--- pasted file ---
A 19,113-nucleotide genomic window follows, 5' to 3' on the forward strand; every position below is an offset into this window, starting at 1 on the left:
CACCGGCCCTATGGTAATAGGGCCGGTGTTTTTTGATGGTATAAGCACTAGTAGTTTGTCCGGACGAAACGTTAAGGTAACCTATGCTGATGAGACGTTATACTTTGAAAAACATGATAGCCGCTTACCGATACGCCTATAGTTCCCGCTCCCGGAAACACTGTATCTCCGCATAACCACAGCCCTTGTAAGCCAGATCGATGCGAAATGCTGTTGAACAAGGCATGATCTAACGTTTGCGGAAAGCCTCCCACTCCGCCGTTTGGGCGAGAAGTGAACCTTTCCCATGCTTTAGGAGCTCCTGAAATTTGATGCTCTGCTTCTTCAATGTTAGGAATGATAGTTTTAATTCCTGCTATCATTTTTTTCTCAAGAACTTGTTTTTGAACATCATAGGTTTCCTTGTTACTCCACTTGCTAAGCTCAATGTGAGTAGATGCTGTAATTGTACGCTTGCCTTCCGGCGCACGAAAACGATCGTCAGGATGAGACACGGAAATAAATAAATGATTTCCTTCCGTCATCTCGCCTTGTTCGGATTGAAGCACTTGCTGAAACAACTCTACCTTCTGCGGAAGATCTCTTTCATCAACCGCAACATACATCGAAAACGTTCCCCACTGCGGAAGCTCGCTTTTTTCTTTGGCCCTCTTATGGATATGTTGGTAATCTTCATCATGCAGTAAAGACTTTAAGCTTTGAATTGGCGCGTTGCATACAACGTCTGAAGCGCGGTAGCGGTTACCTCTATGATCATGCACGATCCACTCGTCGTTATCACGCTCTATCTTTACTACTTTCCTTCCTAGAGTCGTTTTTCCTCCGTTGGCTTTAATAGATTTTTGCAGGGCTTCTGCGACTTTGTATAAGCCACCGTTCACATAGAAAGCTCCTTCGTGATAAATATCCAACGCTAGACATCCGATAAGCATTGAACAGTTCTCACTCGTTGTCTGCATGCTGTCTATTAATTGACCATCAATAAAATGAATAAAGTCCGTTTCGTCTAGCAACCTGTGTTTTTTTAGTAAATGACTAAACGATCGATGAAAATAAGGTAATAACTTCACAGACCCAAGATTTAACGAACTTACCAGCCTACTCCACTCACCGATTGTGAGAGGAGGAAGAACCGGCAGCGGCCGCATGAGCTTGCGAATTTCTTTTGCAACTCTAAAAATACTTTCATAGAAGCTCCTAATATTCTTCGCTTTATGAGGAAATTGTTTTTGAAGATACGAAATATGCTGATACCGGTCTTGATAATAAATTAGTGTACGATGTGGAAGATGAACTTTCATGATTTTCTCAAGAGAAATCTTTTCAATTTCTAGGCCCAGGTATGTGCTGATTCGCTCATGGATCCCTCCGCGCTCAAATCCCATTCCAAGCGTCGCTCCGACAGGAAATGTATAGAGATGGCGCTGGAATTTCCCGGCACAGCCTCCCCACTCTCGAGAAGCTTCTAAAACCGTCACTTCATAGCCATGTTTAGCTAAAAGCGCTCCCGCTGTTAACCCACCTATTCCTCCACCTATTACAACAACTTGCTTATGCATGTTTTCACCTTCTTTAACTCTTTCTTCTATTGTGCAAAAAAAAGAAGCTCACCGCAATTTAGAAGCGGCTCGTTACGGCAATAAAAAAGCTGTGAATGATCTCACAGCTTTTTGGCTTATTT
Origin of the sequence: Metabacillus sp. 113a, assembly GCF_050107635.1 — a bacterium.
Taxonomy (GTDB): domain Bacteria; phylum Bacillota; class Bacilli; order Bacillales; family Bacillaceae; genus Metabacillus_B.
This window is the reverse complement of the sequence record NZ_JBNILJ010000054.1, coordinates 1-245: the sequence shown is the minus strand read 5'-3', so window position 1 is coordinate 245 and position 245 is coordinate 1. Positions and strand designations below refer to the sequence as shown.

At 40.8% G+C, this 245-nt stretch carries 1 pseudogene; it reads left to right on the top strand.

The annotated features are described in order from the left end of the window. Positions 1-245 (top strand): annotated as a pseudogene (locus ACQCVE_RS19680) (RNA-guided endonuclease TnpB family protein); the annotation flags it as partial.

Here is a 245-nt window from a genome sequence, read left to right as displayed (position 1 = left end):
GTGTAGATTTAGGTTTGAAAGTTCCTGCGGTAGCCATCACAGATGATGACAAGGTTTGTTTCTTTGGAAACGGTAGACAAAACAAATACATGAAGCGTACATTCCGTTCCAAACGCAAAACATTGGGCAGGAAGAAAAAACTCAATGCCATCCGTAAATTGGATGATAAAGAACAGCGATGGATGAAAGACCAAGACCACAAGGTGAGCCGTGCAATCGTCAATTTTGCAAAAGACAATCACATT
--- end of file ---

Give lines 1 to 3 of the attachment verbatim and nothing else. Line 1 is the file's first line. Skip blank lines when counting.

A 19,113-nucleotide genomic window follows, 5' to 3' on the forward strand; every position below is an offset into this window, starting at 1 on the left:
CACCGGCCCTATGGTAATAGGGCCGGTGTTTTTTGATGGTATAAGCACTAGTAGTTTGTCCGGACGAAACGTTAAGGTAACCTATGCTGATGAGACGTTATACTTTGAAAAACATGATAGCCGCTTACCGATACGCCTATAGTTCCCGCTCCCGGAAACACTGTATCTCCGCATAACCACAGCCCTTGTAAGCCAGATCGATGCGAAATGCTGTTGAACAAGGCATGATCTAACGTTTGCGGAAAGCCTCCCACTCCGCCGTTTGGGCGAGAAGTGAACCTTTCCCATGCTTTAGGAGCTCCTGAAATTTGATGCTCTGCTTCTTCAATGTTAGGAATGATAGTTTTAATTCCTGCTATCATTTTTTTCTCAAGAACTTGTTTTTGAACATCATAGGTTTCCTTGTTACTCCACTTGCTAAGCTCAATGTGAGTAGATGCTGTAATTGTACGCTTGCCTTCCGGCGCACGAAAACGATCGTCAGGATGAGACACGGAAATAAATAAATGATTTCCTTCCGTCATCTCGCCTTGTTCGGATTGAAGCACTTGCTGAAACAACTCTACCTTCTGCGGAAGATCTCTTTCATCAACCGCAACATACATCGAAAACGTTCCCCACTGCGGAAGCTCGCTTTTTTCTTTGGCCCTCTTATGGATATGTTGGTAATCTTCATCATGCAGTAAAGACTTTAAGCTTTGAATTGGCGCGTTGCATACAACGTCTGAAGCGCGGTAGCGGTTACCTCTATGATCATGCACGATCCACTCGTCGTTATCACGCTCTATCTTTACTACTTTCCTTCCTAGAGTCGTTTTTCCTCCGTTGGCTTTAATAGATTTTTGCAGGGCTTCTGCGACTTTGTATAAGCCACCGTTCACATAGAAAGCTCCTTCGTGATAAATATCCAACGCTAGACATCCGATAAGCATTGAACAGTTCTCACTCGTTGTCTGCATGCTGTCTATTAATTGACCATCAATAAAATGAATAAAGTCCGTTTCGTCTAGCAACCTGTGTTTTTTTAGTAAATGACTAAACGATCGATGAAAATAAGGTAATAACTTCACAGACCCAAGATTTAACGAACTTACCAGCCTACTCCACTCACCGATTGTGAGAGGAGGAAGAACCGGCAGCGGCCGCATGAGCTTGCGAATTTCTTTTGCAACTCTAAAAATACTTTCATAGAAGCTCCTAATATTCTTCGCTTTATGAGGAAATTGTTTTTGAAGATACGAAATATGCTGATACCGGTCTTGATAATAAATTAGTGTACGATGTGGAAGATGAACTTTCATGATTTTCTCAAGAGAAATCTTTTCAATTTCTAGGCCCAGGTATGTGCTGATTCGCTCATGGATCCCTCCGCGCTCAAATCCCATTCCAAGCGTCGCTCCGACAGGAAATGTATAGAGATGGCGCTGGAATTTCCCGGCACAGCCTCCCCACTCTCGAGAAGCTTCTAAAACCGTCACTTCATAGCCATGTTTAGCTAAAAGCGCTCCCGCTGTTAACCCACCTATTCCTCCACCTATTACAACAACTTGCTTATGCATGTTTTCACCTTCTTTAACTCTTTCTTCTATTGTGCAAAAAAAAGAAGCTCACCGCAATTTAGAAGCGGCTCGTTACGGCAATAAAAAAGCTGTGAATGATCTCACAGCTTTTTGGCTTATTT
Origin of the sequence: Metabacillus sp. 113a, assembly GCF_050107635.1 — a bacterium.